Although some tourists are put off visiting Southeast Asia during the rainy season, it can still be a great time to visit the region. It’s also a crucial time of the year for rice farmers. So much so, that special ceremonies and festivals are held in May to encourage the rains and hope for a good harvest.
Royal Ploughing Ceremony
In Cambodia and Thailand, the Royal Ploughing Ceremony is an annual ceremonial event held in Phnom Penh and Bangkok respectively. This ancient tradition is Brahmin in origin and is supposed to predict the rice harvest for the forthcoming year. Oxen are hitched to a wooden plough and rice seed is scattered on the ceremonial ground. Once the oxen have finished ploughing they are given a choice of food and drinks. According to the old beliefs, Brahmins can predict the rice harvest for the year ahead based on what the animals have chosen. The ceremonies date back hundreds of years and although modern farming techniques and advanced weather forecasting are now used by rice farmers, the ploughing ceremonies are still widely anticipated. At the end of the ploughing ceremony, crowds rush onto the ploughed field to pick up the seeds. These seeds are thought to be auspicious and are highly prized by farmers.
When and where:
Date varies each year, but the Royal Ploughing Ceremony is usually held in May. In Thailand, the Royal Ploughing Ceremony takes place in Bangkok at Sanam Luang, the ceremonial field in front of the Grand Palace. In Cambodia, the ceremony is held in Phnom Penh at the park in front of the National Museum, next to the Royal Palace.
Bun Bang Fai Rocket Festival
The bun bang fai rocket festivals have their roots in animist beliefs and date back centuries. In north-east Thailand and Laos, traditional folklore says that the seasonal rains will only fall when the gods are in the mood for love. To encourage this, village communities hold parties with plenty of eating, drinking, dancing and general merriment. Phallic symbols known as lingams figure prominently during the festival period. The lingams are fertility symbols and the theme extends to the home-made bamboo rockets which are packed with gunpowder and launched into the sky. The launching of the rockets are supposed to encourage the gods to get down to business and produce the required rain ahead of the rice-planting season.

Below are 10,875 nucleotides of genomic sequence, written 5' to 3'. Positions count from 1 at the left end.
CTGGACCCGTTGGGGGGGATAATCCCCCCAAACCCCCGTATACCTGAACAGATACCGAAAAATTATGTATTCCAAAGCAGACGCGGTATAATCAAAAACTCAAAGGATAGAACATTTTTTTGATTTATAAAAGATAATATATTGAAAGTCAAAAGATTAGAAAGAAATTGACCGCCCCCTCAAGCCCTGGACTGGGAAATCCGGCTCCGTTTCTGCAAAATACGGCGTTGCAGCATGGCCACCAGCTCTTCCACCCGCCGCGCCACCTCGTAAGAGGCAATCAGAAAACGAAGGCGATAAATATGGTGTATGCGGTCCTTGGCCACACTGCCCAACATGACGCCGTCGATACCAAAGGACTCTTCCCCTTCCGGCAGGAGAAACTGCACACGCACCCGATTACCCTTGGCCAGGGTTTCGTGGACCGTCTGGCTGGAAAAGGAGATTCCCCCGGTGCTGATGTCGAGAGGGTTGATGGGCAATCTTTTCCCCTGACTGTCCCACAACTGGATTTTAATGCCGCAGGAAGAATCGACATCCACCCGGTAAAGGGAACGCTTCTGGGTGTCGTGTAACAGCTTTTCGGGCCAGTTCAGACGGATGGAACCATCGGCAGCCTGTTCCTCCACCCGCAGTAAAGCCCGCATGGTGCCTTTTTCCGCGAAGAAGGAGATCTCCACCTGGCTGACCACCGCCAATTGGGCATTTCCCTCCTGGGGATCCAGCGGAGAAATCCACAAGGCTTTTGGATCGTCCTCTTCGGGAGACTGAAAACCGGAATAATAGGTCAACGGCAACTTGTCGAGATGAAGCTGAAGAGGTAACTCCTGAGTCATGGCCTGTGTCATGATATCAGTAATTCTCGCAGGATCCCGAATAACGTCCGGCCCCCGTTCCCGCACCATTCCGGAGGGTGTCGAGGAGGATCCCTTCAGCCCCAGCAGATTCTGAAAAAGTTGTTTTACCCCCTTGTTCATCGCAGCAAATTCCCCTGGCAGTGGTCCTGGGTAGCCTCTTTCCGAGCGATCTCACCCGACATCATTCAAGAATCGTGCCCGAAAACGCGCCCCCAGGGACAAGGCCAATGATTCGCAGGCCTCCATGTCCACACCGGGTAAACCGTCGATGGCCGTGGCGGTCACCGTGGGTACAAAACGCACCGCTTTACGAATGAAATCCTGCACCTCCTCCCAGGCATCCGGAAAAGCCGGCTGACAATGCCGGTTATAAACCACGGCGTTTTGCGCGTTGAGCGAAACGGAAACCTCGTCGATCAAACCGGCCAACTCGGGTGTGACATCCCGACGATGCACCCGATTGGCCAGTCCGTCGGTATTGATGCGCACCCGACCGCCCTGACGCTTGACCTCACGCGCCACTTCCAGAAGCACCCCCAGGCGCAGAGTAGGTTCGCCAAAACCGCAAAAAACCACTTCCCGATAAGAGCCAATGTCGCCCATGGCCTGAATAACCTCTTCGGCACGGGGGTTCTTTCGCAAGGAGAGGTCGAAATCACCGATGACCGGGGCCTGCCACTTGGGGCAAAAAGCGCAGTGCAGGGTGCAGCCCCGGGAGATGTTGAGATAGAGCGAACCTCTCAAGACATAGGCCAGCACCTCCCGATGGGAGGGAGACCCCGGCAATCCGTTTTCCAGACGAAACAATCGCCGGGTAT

Bun Bang Fai Rocket Festival in Yasothon
The most famous of the rocket festivals is held at Yasothon in the north-east of Thailand. This region of Thailand is called Isaan and it’s an area where there is a real mix of Thai and Laos culture.
With street parades, fun-fairs, music concerts, beauty pageants and numerous parties, the Yasothon Rocket Festival is an event which attracts visitors far from and wide. The festival culminates on the final day with the launching of the rockets. There is plenty of local pride at stake as local communities compete to produce the most powerful or beautiful rocket. Many of the more elaborate handmade bamboo rockets can take months to prepare and can stand over 10 metres tall. The rockets are packed with nitrates enabling them to reach heights hundreds of metres in the air.
When and where:
Various local rocket festivals are held in north-east Thailand and Laos during May. The Yasothon Bun Bang Fai Rocket Festival is usually held over a three-day period during the second weekend in May. Yasothon is approximately 100km away from Ubon Ratchathani in north-east Thailand.
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Photo credits: Wikipedia and Tourism Authority of Thailand